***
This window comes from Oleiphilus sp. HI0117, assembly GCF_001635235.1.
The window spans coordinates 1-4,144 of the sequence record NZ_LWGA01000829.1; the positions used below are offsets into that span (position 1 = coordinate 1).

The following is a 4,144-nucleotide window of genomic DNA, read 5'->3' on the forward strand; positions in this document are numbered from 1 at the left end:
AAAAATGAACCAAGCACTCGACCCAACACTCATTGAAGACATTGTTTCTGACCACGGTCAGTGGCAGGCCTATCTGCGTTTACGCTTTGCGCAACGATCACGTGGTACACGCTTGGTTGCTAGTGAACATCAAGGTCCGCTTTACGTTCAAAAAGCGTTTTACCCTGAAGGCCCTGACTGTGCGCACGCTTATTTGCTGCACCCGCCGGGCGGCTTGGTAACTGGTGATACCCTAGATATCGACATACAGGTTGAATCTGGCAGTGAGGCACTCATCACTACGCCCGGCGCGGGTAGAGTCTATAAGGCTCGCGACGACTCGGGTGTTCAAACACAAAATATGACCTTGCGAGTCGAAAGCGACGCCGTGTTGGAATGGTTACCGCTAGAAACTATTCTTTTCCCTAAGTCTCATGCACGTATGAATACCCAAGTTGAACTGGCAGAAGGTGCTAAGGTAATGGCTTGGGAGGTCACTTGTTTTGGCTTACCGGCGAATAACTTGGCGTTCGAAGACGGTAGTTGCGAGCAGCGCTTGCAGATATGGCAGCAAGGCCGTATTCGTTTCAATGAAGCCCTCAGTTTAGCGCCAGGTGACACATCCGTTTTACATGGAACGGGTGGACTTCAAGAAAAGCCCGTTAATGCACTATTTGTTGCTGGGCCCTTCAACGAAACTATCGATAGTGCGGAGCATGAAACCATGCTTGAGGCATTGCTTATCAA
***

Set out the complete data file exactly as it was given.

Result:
This window comes from Oleiphilus sp. HI0117, assembly GCF_001635235.1.
The window spans coordinates 1-4,144 of the sequence record NZ_LWGA01000829.1; the positions used below are offsets into that span (position 1 = coordinate 1).

The following is a 4,144-nucleotide window of genomic DNA, read 5'->3' on the forward strand; positions in this document are numbered from 1 at the left end:
AAAAATGAACCAAGCACTCGACCCAACACTCATTGAAGACATTGTTTCTGACCACGGTCAGTGGCAGGCCTATCTGCGTTTACGCTTTGCGCAACGATCACGTGGTACACGCTTGGTTGCTAGTGAACATCAAGGTCCGCTTTACGTTCAAAAAGCGTTTTACCCTGAAGGCCCTGACTGTGCGCACGCTTATTTGCTGCACCCGCCGGGCGGCTTGGTAACTGGTGATACCCTAGATATCGACATACAGGTTGAATCTGGCAGTGAGGCACTCATCACTACGCCCGGCGCGGGTAGAGTCTATAAGGCTCGCGACGACTCGGGTGTTCAAACACAAAATATGACCTTGCGAGTCGAAAGCGACGCCGTGTTGGAATGGTTACCGCTAGAAACTATTCTTTTCCCTAAGTCTCATGCACGTATGAATACCCAAGTTGAACTGGCAGAAGGTGCTAAGGTAATGGCTTGGGAGGTCACTTGTTTTGGCTTACCGGCGAATAACTTGGCGTTCGAAGACGGTAGTTGCGAGCAGCGCTTGCAGATATGGCAGCAAGGCCGTATTCGTTTCAATGAAGCCCTCAGTTTAGCGCCAGGTGACACATCCGTTTTACATGGAACGGGTGGACTTCAAGAAAAGCCCGTTAATGCACTATTTGTTGCTGGGCCCTTCAACGAAACTATCGATAGTGCGGAGCATGAAACCATGCTTGAGGCATTGCTTATCAA